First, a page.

There’s another aspect to this, too. The campaigners talk in terms of “no porn” or “with porn” options, but in reality it’s not that simple. What we’ll actually have is a choice between filtered and unfiltered web access; the filtered access will minimise (but not eliminate) the availability of porn but it will also filter out some sites that many people – even those who don’t want porn – will want access to. It will also, due to the way it functions at a technical level, cause problems for some people who work from home and need to access company intranets, for example. So a lot of people (who would include myself) who seemingly “opt in” to porn are actually opting out of having their Internet access filtered by their ISP, with porn having nothing to do with it. Many of these people, too, will be parents.

So, when it comes down to it, what will mandatory default filtering actually achieve? It won’t do anything to protect the children of those who want or need unfiltered access for reasons which have nothing to do with porn. It won’t protect the children of those who actually want to be able to get porn at home, and don’t have the self-discipline to refrain from opting in just because there are children in the household. It will reduce (but not eliminate) the amount of porn available to the children of those who don’t opt out, but at the cost of increasing their monthly bills – because someone is going to have to pay for maintaining the pornsite list, and I very much doubt it’s going to be the government. In fact, if it was proposed that it be the government, that would be an even stronger reason to oppose it – there are better things to spend taxpayers’ money on than compiling a directory of pornographic websites (and just imagine what would happen if that list ended up on Wikileaks). But it will also generate a false sense of security among those who come to rely on it, especially if it doesn’t occur to them that their children might be getting access to porn elsewhere.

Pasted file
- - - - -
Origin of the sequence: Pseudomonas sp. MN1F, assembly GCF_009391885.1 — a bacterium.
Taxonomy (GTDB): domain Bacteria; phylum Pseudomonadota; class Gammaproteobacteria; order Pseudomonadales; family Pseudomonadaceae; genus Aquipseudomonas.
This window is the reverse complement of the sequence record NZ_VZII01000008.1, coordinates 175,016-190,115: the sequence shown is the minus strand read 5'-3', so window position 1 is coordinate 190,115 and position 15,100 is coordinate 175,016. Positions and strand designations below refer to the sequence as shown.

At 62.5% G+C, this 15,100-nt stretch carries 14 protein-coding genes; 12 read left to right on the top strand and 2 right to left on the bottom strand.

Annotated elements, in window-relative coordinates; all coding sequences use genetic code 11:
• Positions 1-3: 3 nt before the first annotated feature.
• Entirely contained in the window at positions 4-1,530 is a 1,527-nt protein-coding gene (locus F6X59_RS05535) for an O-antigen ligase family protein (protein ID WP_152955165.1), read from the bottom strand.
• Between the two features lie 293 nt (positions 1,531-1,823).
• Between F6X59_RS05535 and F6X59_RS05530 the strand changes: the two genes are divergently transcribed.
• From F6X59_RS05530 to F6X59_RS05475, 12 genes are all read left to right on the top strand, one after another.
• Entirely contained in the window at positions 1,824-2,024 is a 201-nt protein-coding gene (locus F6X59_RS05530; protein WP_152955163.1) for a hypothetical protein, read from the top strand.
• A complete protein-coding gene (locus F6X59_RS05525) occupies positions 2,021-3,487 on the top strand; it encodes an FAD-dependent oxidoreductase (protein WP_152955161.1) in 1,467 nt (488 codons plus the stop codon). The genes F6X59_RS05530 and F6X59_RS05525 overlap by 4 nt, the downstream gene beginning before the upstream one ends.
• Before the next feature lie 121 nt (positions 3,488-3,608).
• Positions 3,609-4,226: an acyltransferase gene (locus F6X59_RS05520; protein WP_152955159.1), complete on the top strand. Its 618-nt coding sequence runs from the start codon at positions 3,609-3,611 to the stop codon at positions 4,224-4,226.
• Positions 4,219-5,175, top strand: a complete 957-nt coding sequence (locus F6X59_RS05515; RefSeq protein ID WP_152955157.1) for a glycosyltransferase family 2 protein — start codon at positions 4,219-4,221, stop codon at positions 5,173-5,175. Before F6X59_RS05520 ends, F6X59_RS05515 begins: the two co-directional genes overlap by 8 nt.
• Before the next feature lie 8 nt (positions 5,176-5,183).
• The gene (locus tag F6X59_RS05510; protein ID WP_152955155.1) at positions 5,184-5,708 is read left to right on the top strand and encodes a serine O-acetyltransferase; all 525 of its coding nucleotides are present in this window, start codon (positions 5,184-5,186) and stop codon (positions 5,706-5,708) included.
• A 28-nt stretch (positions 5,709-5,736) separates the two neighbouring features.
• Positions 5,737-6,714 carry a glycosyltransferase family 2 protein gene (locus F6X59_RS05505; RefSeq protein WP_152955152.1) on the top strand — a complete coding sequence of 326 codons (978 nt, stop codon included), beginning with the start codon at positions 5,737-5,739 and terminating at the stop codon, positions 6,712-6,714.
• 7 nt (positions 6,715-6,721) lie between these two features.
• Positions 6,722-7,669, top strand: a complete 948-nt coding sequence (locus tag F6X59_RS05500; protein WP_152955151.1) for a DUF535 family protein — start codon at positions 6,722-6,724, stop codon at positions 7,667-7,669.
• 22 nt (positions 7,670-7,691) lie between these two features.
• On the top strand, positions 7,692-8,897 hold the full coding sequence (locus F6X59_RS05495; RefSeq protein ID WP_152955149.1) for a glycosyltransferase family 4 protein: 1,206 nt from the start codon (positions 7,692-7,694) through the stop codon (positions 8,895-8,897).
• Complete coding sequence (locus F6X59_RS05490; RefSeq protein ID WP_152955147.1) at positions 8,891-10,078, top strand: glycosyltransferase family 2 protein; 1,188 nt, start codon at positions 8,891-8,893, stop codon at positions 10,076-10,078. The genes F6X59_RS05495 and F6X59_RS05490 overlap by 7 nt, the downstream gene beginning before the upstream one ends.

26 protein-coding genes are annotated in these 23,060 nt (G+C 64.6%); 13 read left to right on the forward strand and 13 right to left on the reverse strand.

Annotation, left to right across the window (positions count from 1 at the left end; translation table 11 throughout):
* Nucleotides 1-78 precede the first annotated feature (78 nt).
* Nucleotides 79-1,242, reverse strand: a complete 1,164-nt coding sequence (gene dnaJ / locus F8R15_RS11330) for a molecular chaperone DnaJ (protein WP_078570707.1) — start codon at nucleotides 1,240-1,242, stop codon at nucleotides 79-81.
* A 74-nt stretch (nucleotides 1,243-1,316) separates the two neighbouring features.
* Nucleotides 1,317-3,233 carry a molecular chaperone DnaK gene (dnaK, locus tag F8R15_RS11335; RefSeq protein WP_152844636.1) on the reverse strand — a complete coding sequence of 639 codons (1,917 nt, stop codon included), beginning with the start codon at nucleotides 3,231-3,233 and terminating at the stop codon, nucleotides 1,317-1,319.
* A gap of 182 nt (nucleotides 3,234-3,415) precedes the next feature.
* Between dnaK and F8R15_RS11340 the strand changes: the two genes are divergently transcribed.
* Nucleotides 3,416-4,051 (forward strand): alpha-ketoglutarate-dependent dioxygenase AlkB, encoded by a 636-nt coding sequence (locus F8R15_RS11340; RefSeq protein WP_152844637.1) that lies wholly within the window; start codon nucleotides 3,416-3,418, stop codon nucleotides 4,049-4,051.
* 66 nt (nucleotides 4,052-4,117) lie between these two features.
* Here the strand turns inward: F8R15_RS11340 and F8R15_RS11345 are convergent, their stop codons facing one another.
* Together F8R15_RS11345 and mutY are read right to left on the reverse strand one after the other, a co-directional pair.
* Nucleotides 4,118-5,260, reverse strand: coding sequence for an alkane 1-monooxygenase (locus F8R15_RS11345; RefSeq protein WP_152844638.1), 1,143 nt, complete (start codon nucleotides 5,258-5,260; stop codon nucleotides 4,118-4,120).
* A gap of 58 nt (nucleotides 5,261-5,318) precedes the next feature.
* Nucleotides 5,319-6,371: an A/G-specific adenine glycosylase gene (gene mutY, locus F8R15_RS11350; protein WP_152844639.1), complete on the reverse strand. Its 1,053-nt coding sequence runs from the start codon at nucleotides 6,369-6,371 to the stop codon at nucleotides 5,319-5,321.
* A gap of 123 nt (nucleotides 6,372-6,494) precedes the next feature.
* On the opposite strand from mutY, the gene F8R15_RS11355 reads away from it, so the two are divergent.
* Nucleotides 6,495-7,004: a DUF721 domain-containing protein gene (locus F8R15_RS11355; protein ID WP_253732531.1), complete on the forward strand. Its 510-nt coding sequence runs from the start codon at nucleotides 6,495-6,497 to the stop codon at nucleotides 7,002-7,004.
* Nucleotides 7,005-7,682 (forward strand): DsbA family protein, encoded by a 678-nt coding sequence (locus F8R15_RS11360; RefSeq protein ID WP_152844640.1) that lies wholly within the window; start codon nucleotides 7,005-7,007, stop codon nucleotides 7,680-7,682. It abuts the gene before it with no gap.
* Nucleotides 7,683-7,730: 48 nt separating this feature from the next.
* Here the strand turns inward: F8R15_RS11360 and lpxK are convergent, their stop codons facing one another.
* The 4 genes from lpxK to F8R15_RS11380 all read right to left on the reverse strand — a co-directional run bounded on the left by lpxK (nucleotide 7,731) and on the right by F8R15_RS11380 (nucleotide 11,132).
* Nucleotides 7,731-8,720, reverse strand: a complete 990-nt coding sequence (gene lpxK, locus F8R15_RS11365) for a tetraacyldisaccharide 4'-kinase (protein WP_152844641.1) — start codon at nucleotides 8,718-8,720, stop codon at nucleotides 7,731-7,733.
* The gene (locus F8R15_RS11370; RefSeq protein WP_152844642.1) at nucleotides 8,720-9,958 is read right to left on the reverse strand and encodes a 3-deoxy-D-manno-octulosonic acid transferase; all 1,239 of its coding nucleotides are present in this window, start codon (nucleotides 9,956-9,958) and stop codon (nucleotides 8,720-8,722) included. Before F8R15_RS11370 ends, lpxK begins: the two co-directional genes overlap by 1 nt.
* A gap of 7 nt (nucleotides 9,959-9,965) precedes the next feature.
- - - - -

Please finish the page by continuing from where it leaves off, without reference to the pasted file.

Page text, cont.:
Ultimately, therefore, I think these proposals fall into the category of “well meaning, but misguided”. The cost and complexity of implementing them will be disproportionate to any benefit they may provide. There is even some danger that they will make things worse, by discouraging parents from taking responsibility themselves for what their children see on the Internet.

So, what is the solution to the problem of porn on the Internet being accessed too easily by children? I don’t think there is a simple, single answer, and I think that the biggest mistake being made by many of the campaigners is that they think there is. But there are some things we can do, and these are some of them.